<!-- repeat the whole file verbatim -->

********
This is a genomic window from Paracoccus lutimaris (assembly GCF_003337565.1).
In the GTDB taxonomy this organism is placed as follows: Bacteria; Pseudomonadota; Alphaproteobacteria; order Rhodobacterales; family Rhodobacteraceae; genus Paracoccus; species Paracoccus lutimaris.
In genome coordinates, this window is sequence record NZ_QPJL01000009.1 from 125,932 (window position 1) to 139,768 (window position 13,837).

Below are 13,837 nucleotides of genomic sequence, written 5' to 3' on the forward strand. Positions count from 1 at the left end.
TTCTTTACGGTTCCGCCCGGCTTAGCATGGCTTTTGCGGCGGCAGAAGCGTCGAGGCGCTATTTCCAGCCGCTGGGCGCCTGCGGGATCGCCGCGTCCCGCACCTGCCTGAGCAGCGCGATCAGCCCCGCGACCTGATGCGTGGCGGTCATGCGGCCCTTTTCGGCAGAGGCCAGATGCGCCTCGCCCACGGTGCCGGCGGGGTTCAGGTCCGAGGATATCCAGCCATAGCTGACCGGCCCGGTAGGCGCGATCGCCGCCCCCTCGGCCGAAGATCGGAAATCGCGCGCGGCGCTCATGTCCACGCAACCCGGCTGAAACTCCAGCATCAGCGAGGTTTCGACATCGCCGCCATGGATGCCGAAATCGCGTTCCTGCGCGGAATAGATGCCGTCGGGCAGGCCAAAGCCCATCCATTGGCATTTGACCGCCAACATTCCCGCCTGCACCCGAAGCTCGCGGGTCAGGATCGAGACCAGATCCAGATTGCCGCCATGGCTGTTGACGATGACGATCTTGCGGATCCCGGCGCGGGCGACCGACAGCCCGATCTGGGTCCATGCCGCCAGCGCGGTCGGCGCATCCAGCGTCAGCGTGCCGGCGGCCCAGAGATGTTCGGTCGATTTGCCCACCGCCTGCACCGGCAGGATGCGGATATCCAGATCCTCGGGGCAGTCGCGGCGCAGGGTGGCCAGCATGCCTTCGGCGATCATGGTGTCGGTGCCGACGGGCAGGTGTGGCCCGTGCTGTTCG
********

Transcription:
This is a genomic window from Paracoccus lutimaris (assembly GCF_003337565.1).
In the GTDB taxonomy this organism is placed as follows: Bacteria; Pseudomonadota; Alphaproteobacteria; order Rhodobacterales; family Rhodobacteraceae; genus Paracoccus; species Paracoccus lutimaris.
In genome coordinates, this window is sequence record NZ_QPJL01000009.1 from 125,932 (window position 1) to 139,768 (window position 13,837).

Below are 13,837 nucleotides of genomic sequence, written 5' to 3' on the forward strand. Positions count from 1 at the left end.
TTCTTTACGGTTCCGCCCGGCTTAGCATGGCTTTTGCGGCGGCAGAAGCGTCGAGGCGCTATTTCCAGCCGCTGGGCGCCTGCGGGATCGCCGCGTCCCGCACCTGCCTGAGCAGCGCGATCAGCCCCGCGACCTGATGCGTGGCGGTCATGCGGCCCTTTTCGGCAGAGGCCAGATGCGCCTCGCCCACGGTGCCGGCGGGGTTCAGGTCCGAGGATATCCAGCCATAGCTGACCGGCCCGGTAGGCGCGATCGCCGCCCCCTCGGCCGAAGATCGGAAATCGCGCGCGGCGCTCATGTCCACGCAACCCGGCTGAAACTCCAGCATCAGCGAGGTTTCGACATCGCCGCCATGGATGCCGAAATCGCGTTCCTGCGCGGAATAGATGCCGTCGGGCAGGCCAAAGCCCATCCATTGGCATTTGACCGCCAACATTCCCGCCTGCACCCGAAGCTCGCGGGTCAGGATCGAGACCAGATCCAGATTGCCGCCATGGCTGTTGACGATGACGATCTTGCGGATCCCGGCGCGGGCGACCGACAGCCCGATCTGGGTCCATGCCGCCAGCGCGGTCGGCGCATCCAGCGTCAGCGTGCCGGCGGCCCAGAGATGTTCGGTCGATTTGCCCACCGCCTGCACCGGCAGGATGCGGATATCCAGATCCTCGGGGCAGTCGCGGCGCAGGGTGGCCAGCATGCCTTCGGCGATCATGGTGTCGGTGCCGACGGGCAGGTGTGGCCCGTGCTGTTCG